Algae blooms also cause problems within the aquatic ecosystem. Excessive growth of algae can block sunlight and stunt growth of other plants which may provide important habitat for aquatic animals.

The Old Just Farm property on the west end of Loon Lake has had a serious knapweed problem over the last few years. Since the land had been previously tilled when the farm was operational, it was soft, dry and pliable – prime conditions for knapweed to take hold. Conservancy volunteers have tried several methods to get it under control – hand pulling the weed, mowing it before the flowers appear, introducing friendly weevils that feast on buds, and encouraging goats to eat their way through it. None of these methods have provided a permanent solution.

Enter Jim Killingsworth. He is a Loon Lake resident and General Manager of Inland Division of Crop Production Services, and he knows a lot about knapweed. Jim visited Just Farm and came to the conclusion that there was no way amateurs could take care of this very large problem, so he volunteered to bring his crew to the farm to spray the weed. This was done on November 4 and took approximately three hours.

According to Jim, in late fall there are rosettes growing next to the ground on the weeds and they produce sugar for the roots to stay alive during the winter. By spraying them in November, most of the knapweed could be eradicated.

Jim very generously donated his time, his crew’s time, the equipment and chemicals for this job. Two men sprayed from ATVs and Jim had a backpack sprayer and covered the areas around trees. The total ground sprayed was approximately 13 acres.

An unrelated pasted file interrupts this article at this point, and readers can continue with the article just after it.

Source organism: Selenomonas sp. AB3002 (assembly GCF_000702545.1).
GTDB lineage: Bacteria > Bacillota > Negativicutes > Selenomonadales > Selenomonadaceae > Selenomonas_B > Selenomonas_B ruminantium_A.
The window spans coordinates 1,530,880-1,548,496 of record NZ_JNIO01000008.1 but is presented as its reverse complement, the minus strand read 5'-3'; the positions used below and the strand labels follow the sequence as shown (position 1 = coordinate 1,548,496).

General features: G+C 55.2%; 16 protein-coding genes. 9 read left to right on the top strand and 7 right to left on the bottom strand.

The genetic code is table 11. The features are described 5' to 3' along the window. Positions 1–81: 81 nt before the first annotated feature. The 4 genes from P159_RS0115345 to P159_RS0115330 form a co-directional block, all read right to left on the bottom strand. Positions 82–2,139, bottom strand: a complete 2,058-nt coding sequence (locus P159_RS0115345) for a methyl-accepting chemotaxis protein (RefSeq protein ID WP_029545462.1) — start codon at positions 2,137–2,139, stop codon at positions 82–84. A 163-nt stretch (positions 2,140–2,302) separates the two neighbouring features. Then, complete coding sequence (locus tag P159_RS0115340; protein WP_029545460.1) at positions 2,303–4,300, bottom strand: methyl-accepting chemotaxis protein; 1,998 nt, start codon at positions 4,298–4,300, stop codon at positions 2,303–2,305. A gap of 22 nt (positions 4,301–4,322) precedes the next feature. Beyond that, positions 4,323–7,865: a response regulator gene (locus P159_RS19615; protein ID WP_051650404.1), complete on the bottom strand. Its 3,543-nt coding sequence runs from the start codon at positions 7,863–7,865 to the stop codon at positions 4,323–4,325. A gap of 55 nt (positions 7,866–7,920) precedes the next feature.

Jim’s donation is much appreciated by the Conservancy and residents of Loon Lake.
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For many years BNSF crews discarded used broken railroad ties into the waters of “Little Loon Lake” while repairing tracks along the wetland.  Lake residents, Bob and Nancy French, alerted the Conservancy Board to this practice, and expressed concern that these discarded ties were leaching creosote and chemicals into the water, threatening wildlife and water quality of Big Loon Lake as water moved into the lake via a culvert system.

The Frenches contacted Stevens County Water Quality Coordinator, Charlie Kessler, who was equally concerned.  He, in turn, contacted the BNSF Environmental Department, and BNSF officials subsequently met with them on site and agreed to fund a tie removal project.

After several delays, the Frenches eventually completed the JARPA (Joint Aquatic Resources Permit Application) to acquire the necessary permits from various Washington State agencies to get the project moving.

Sandry Construction Company was contracted by BNSF to retrieve the ties from the wetland area.  Their crew spent four days in mid-October combing the seasonally “dry” wetland and recovered more than 300 pieces of ties.  The following week the BNSF line crew picked up every piece and hauled them away from this beautiful wetland.

Thanks to Bob and Nancy French, a hazardous situation was identified and proper steps were taken to correct it.  Thanks to the cooperation of BNSF, the advice and assistance of Charlie Kessler of Stevens County, and the cooperation of David and Kristy McMullan, owners of the wetland, this critical wetland will continue to function as it should.               

Little Loon Lake is located south of the bridge on Larson Beach Road.